The future of history is changing—at least in the way it will be taught.
Controversy has emerged around this question: should the current method of teaching United States history be changed? On Feb. 16, Oklahoma legislators passed a bill on an 11-4 vote that would ban the teaching of Adanced Placement U.S. History in their state. They argued that the course focuses too much on negative aspects of our nation’s history and thus is not patriotic enough.
“I’m disturbed by what’s happening in Oklahoma and I think they have the wrong approach to understanding history which is the idea that we shouldn’t look at the seamy side of things,” said history instructor Henry Kamerling. “It is like putting blinders on and to me feels like propaganda. Only looking at positive things is deeply disingenuous.”
The United States has had a rich history in its brief 239 years of existence. From the Revolution to slavery to segregation, internment camps and the fight for civil rights, this is a nation that has experienced a number of tragic hardships. But there are accomplishments, too.
“We are a nation of many different kinds of people that each bring something unique and wonderful to the table even if they were once excluded from the table,” Kamerling said. “Their inclusion is often celebrated, and how do you do that without acknowledging that they were once excluded? Their inclusion is all the more powerful because we know the full story.”
The concern in Oklahoma is that the teaching of negative parts of our nation’s history will lead to students disliking America and becoming unpatriotic.
“What concerns me is that they want to remove all appropriate criticisms of the United States,” said associate professor of history Fr. Thomas Murphy, S.J. “I think one of the chief accomplishments of the U.S. in terms of history is that they have a gift for transformative self-criticism.”
Other states such as Colorado, South Carolina and North Carolina have also expressed to the College Board their grievances with the AP U.S. history test, asking that they remove any information that may lead to dissent. But opponents said that it is the negative parts of history that make the positive moments and the progress more meaningful.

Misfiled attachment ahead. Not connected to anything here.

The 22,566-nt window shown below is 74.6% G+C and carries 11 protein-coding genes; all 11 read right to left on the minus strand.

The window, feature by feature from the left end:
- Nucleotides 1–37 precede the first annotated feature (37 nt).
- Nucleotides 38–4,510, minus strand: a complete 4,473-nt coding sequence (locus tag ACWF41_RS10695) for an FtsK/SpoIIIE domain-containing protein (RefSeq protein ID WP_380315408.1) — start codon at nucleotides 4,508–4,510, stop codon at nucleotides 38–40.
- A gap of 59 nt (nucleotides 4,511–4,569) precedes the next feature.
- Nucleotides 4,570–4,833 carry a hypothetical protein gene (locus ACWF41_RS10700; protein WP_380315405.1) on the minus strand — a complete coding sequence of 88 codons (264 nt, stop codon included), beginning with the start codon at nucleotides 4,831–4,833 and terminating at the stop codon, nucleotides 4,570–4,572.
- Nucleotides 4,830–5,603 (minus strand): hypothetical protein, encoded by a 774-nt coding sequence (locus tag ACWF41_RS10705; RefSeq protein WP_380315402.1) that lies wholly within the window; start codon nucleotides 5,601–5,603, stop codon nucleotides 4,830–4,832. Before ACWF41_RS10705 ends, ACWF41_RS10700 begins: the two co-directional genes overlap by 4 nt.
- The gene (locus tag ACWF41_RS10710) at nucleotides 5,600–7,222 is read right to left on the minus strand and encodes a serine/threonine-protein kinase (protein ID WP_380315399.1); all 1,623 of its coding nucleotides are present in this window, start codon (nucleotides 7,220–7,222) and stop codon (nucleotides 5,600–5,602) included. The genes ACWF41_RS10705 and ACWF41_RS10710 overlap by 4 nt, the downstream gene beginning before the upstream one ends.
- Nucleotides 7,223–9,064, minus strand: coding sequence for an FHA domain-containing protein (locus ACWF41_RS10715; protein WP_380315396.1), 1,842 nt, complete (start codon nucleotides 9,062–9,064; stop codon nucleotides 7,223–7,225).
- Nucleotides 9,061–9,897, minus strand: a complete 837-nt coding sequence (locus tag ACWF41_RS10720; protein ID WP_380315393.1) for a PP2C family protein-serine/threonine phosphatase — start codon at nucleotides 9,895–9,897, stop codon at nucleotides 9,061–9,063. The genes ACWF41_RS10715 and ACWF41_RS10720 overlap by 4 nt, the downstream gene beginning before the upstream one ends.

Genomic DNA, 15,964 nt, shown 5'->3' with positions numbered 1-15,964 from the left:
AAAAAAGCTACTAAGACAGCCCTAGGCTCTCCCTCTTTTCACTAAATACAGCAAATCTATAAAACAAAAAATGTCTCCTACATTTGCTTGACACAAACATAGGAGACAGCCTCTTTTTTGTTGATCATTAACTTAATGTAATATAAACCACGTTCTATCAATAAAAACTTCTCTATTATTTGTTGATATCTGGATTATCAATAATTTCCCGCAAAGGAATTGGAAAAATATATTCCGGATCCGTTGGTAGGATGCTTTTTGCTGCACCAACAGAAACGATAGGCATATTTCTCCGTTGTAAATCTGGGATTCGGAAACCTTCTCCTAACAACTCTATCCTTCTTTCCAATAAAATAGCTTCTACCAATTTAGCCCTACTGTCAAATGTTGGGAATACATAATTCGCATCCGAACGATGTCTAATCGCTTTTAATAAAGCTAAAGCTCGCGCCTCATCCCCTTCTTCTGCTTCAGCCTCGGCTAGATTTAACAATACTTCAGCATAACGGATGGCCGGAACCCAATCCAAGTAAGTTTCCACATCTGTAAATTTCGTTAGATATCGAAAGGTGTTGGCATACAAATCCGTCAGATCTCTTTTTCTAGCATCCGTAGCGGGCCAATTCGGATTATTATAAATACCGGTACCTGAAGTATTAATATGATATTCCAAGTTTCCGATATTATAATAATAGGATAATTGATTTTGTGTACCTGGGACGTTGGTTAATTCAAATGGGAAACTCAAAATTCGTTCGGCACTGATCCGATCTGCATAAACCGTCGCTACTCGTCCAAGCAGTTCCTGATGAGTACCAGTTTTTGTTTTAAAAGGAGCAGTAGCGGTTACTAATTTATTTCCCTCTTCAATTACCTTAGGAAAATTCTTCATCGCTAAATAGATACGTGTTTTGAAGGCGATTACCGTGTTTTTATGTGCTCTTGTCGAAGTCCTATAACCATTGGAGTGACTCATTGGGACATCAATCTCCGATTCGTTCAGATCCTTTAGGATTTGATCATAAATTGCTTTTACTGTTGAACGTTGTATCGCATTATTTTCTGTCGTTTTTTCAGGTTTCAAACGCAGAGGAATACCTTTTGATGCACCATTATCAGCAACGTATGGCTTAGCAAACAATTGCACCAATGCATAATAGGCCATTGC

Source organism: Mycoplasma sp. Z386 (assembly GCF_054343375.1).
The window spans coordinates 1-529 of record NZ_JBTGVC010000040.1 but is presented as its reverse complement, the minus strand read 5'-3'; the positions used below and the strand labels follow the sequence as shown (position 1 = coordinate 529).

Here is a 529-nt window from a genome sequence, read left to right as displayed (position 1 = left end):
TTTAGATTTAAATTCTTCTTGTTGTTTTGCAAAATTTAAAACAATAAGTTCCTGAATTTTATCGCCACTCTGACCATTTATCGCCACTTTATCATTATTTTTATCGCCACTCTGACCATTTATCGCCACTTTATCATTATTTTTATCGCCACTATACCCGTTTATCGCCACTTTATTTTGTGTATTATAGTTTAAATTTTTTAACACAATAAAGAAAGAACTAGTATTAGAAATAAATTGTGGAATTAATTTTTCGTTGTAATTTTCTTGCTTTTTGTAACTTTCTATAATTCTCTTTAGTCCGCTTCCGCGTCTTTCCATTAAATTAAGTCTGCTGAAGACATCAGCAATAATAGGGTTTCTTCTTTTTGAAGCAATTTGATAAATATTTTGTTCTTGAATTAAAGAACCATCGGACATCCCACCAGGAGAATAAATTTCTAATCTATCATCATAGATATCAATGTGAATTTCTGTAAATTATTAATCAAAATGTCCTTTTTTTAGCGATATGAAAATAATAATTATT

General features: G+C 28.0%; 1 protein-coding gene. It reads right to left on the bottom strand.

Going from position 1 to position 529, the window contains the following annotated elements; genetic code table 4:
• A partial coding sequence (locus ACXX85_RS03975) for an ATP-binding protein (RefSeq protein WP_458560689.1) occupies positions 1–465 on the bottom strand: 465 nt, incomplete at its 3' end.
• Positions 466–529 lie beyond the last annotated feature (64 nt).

“I feel like it gives us a greater appreciation for where we are now,” said sophomore humanities for teaching major Olivia Hiles. “It is important to know the history of the world because we can’t just go through life being ignorant of things.”
The problem of bias in history is not only evident in high schools, however. The teaching of history is also being changed at the university level.
Just last year Seattle University began its new core curriculum which no longer has a history requirement for students.
“I think it is a mistake and I hope it can be rectified,” Murphy said. “I think it shows that we have erred too far in terms of the mentality of preparing people for the workforce.”
Generally speaking, education in the U.S. is trending toward an emphasis on math and science, while the humanities are taking the back burner.
“It doesn’t really make sense; I think the core curriculum is supposed to give you that base of being a holistic individual that our mission states,” said sophomore humanities for teaching major Natalie Lucey. “Removing history does not allow us to look back on our past and see the progress and mistakes that we have made and to learn from them. We need to learn about history in order to move forward and be those people for a just and humane world that we always talk about in our mission statement.”
In recent history, the schools in the United States have undervalued history and the liberal arts. The governor of Wisconsin even moved to have the University of Wisconsin alter their mission statement to omit phrases about being reflective and holistic and instead add phrases that emphasize the preparation of students for entering the workforce. Other government proposals have looked to put more money into STEM education for schools. The humanities and history have taken a back seat.
“I think about where we are going to learn about history,” said senior history major Erin Grant. “[Museums are] skewed history of what [museums] want to present….Where are we going to learn [history] if we can’t learn it in schools—where it is an unbiased environment?”
History still has its place in education but the debate on which parts of our nation’s history should be taught continues. Multiple states have expressed the same opinion as Oklahoma—that teaching the negative parts of U.S. history is biased. However, the view that only the positive aspects of history should be taught is also biased.
“If you introduce America in a holistic approach without being biased on one side or another, I think students will appreciate that,” Lucey said. “They will feel as if their education was holistic and truthful and helped them become better informed citizens.”
Harrison Bucher is a business management and marketing major in his second year at Seattle University. This year he joined the Spectator as a writer. He enjoys writing, movies and sports.